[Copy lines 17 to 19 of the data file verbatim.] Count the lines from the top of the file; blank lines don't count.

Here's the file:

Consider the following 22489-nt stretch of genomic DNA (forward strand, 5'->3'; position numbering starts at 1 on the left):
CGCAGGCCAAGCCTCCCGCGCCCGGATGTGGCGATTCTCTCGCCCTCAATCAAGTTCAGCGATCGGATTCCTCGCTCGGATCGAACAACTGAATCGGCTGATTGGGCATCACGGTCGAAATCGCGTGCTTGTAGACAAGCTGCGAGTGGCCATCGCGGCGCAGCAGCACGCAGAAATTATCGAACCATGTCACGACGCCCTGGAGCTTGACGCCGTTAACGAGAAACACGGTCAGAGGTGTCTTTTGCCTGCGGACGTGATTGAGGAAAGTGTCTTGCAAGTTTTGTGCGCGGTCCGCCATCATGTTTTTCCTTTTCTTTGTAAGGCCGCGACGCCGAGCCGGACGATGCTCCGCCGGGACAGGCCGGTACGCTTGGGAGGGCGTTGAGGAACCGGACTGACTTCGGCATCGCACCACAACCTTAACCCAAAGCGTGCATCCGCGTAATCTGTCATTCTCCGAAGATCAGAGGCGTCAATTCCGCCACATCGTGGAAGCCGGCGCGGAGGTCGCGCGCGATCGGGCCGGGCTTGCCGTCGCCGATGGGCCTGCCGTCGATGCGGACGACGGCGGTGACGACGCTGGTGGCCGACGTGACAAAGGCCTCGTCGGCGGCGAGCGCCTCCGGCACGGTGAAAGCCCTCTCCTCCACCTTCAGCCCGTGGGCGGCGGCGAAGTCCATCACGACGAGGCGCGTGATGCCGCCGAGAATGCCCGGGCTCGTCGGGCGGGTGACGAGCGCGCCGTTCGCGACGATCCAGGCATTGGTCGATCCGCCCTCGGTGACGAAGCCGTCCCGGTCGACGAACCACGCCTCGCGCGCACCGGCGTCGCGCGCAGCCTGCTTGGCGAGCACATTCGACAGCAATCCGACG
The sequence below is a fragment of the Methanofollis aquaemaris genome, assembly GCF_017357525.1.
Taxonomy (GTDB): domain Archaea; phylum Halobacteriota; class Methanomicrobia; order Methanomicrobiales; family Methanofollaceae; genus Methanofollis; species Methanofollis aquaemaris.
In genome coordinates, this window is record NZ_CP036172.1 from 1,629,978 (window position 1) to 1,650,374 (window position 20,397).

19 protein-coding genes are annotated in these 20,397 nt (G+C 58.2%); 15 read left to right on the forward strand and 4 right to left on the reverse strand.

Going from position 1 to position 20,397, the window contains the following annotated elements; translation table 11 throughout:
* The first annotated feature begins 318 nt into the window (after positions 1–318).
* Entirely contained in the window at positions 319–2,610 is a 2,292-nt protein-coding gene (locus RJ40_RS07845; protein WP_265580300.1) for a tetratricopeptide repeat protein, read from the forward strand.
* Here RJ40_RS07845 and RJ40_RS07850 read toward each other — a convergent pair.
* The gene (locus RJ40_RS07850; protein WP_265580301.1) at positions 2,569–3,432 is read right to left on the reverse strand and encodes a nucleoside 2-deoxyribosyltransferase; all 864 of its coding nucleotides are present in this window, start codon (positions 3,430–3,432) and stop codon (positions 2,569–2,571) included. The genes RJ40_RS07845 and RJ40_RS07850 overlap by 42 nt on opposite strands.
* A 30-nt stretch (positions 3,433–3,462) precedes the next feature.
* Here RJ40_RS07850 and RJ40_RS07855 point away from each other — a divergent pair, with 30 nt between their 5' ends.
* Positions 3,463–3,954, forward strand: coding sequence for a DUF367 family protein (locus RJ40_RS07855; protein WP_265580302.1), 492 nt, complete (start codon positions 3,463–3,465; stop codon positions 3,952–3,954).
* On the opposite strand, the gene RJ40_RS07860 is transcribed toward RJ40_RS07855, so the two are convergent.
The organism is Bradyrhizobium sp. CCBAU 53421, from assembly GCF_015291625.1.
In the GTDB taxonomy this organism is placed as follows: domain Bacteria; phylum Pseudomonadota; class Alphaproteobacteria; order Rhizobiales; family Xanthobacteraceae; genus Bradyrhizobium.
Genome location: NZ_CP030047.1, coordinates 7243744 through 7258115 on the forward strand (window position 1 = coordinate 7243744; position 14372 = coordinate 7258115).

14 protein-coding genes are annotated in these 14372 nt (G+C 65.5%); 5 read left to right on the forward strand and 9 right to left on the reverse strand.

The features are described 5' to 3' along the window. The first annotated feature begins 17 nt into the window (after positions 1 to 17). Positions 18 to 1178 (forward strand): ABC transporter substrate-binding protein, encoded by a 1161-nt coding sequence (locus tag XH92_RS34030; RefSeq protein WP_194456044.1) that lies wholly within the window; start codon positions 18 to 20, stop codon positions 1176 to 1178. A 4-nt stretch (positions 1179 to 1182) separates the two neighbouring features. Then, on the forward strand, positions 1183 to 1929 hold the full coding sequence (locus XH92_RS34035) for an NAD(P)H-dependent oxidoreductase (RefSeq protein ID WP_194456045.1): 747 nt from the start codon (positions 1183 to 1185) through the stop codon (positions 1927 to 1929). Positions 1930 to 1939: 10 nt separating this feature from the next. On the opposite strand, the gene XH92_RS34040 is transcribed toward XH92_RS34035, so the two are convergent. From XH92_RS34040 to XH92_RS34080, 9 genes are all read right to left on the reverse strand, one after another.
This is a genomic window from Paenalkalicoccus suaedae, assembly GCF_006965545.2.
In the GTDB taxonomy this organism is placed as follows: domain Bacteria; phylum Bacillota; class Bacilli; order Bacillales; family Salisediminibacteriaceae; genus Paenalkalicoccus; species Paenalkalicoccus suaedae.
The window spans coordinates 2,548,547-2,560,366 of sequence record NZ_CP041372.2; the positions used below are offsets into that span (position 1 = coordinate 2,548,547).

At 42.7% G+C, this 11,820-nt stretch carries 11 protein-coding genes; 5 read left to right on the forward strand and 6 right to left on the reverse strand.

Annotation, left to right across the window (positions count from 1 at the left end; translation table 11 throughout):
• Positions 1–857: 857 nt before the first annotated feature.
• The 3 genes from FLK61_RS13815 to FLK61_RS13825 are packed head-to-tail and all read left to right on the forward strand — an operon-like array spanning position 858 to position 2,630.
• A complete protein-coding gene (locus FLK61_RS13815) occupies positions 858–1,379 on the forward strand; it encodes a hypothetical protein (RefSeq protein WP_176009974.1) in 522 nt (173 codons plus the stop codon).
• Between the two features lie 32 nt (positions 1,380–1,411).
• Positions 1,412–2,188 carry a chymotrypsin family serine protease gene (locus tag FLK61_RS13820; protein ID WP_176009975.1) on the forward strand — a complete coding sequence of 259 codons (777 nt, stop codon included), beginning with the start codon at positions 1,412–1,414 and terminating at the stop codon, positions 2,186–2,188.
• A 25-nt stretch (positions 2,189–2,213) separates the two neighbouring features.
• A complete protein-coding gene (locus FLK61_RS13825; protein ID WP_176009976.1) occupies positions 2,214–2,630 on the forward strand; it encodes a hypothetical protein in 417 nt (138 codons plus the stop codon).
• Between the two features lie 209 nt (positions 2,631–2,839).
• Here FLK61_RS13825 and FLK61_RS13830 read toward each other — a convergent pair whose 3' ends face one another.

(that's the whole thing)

In the GTDB taxonomy this organism is placed as follows: domain Bacteria; phylum Pseudomonadota; class Alphaproteobacteria; order Rhizobiales; family Xanthobacteraceae; genus Bradyrhizobium.
Genome location: NZ_CP030047.1, coordinates 7243744 through 7258115 on the forward strand (window position 1 = coordinate 7243744; position 14372 = coordinate 7258115).

14 protein-coding genes are annotated in these 14372 nt (G+C 65.5%); 5 read left to right on the forward strand and 9 right to left on the reverse strand.